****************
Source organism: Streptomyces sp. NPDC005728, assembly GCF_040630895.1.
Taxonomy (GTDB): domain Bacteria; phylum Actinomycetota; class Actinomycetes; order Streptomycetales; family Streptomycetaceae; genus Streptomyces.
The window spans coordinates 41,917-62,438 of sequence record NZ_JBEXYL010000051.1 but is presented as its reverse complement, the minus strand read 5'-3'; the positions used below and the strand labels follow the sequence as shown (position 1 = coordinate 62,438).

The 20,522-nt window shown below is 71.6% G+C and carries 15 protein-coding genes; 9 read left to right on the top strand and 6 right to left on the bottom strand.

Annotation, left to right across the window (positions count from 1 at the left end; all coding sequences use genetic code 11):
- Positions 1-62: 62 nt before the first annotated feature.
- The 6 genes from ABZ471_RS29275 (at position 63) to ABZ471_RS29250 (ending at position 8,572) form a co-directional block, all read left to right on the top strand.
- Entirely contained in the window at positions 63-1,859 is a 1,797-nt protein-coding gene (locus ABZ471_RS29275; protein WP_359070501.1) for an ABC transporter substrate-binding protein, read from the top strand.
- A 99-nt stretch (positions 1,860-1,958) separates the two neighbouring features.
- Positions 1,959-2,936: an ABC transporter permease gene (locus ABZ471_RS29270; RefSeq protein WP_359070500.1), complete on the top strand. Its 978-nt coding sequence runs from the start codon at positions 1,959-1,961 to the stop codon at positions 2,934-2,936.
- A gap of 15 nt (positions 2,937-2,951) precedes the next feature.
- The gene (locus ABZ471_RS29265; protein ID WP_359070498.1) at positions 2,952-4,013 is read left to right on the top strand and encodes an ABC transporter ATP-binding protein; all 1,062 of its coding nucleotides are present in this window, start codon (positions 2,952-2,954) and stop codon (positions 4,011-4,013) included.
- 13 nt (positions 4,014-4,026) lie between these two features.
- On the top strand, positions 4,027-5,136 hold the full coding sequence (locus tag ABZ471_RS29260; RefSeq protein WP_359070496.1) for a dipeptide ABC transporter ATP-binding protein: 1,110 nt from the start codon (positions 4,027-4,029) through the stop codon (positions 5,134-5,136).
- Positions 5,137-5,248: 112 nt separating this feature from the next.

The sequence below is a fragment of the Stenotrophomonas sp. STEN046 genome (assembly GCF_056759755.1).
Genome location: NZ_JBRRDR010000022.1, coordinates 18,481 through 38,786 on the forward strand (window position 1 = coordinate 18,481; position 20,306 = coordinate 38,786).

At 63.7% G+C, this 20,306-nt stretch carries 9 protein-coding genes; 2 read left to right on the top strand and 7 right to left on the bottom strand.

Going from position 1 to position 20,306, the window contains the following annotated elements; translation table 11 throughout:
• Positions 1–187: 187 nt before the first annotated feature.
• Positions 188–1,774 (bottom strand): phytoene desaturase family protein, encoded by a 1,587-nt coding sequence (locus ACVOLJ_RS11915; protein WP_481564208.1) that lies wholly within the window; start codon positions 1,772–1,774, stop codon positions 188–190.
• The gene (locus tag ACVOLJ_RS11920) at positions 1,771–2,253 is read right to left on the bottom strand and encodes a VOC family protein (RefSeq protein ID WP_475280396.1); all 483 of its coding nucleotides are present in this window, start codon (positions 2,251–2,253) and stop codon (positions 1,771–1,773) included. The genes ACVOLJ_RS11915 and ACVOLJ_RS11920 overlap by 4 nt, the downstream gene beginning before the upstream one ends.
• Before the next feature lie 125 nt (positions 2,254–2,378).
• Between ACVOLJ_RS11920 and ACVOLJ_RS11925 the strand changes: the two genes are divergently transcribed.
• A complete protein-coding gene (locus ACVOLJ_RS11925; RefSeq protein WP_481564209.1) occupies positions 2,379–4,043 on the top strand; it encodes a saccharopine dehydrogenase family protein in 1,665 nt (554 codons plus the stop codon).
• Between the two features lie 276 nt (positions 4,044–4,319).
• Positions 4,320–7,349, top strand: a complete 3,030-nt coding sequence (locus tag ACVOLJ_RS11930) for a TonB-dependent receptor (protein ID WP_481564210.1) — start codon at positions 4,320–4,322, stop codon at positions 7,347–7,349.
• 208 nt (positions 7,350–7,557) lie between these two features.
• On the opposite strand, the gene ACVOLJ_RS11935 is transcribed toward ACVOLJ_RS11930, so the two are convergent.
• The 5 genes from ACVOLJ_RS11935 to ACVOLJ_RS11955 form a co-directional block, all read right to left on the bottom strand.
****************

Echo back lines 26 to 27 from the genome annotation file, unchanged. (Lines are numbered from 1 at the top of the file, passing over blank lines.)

• Between the two features lie 276 nt (positions 4,044–4,319).
• Positions 4,320–7,349, top strand: a complete 3,030-nt coding sequence (locus tag ACVOLJ_RS11930) for a TonB-dependent receptor (protein ID WP_481564210.1) — start codon at positions 4,320–4,322, stop codon at positions 7,347–7,349.